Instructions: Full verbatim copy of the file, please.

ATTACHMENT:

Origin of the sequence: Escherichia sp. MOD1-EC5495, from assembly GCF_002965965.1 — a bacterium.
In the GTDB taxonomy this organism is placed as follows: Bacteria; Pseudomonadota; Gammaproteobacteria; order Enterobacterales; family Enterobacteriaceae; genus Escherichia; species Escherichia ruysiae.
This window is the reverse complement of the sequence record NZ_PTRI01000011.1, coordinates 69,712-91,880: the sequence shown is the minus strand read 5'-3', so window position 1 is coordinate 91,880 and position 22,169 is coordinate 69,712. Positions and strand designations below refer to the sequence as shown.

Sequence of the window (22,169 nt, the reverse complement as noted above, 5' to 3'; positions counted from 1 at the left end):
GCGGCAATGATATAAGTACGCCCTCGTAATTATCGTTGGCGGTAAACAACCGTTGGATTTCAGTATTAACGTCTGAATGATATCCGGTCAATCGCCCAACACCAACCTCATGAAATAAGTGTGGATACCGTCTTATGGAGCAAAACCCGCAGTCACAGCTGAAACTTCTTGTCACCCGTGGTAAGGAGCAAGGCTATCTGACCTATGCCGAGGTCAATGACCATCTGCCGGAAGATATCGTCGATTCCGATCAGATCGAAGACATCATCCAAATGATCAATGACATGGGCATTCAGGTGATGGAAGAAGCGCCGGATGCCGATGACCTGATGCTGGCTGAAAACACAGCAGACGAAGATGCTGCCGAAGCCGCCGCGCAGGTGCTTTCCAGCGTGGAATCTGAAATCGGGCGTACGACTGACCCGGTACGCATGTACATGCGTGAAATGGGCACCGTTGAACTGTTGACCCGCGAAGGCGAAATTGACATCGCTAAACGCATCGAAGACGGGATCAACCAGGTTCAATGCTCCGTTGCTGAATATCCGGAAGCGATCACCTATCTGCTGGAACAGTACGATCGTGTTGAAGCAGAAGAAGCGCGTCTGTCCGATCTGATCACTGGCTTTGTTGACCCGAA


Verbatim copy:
Origin of the sequence: Escherichia sp. MOD1-EC5495, from assembly GCF_002965965.1 — a bacterium.
In the GTDB taxonomy this organism is placed as follows: Bacteria; Pseudomonadota; Gammaproteobacteria; order Enterobacterales; family Enterobacteriaceae; genus Escherichia; species Escherichia ruysiae.
This window is the reverse complement of the sequence record NZ_PTRI01000011.1, coordinates 69,712-91,880: the sequence shown is the minus strand read 5'-3', so window position 1 is coordinate 91,880 and position 22,169 is coordinate 69,712. Positions and strand designations below refer to the sequence as shown.

Sequence of the window (22,169 nt, the reverse complement as noted above, 5' to 3'; positions counted from 1 at the left end):
GCGGCAATGATATAAGTACGCCCTCGTAATTATCGTTGGCGGTAAACAACCGTTGGATTTCAGTATTAACGTCTGAATGATATCCGGTCAATCGCCCAACACCAACCTCATGAAATAAGTGTGGATACCGTCTTATGGAGCAAAACCCGCAGTCACAGCTGAAACTTCTTGTCACCCGTGGTAAGGAGCAAGGCTATCTGACCTATGCCGAGGTCAATGACCATCTGCCGGAAGATATCGTCGATTCCGATCAGATCGAAGACATCATCCAAATGATCAATGACATGGGCATTCAGGTGATGGAAGAAGCGCCGGATGCCGATGACCTGATGCTGGCTGAAAACACAGCAGACGAAGATGCTGCCGAAGCCGCCGCGCAGGTGCTTTCCAGCGTGGAATCTGAAATCGGGCGTACGACTGACCCGGTACGCATGTACATGCGTGAAATGGGCACCGTTGAACTGTTGACCCGCGAAGGCGAAATTGACATCGCTAAACGCATCGAAGACGGGATCAACCAGGTTCAATGCTCCGTTGCTGAATATCCGGAAGCGATCACCTATCTGCTGGAACAGTACGATCGTGTTGAAGCAGAAGAAGCGCGTCTGTCCGATCTGATCACTGGCTTTGTTGACCCGAA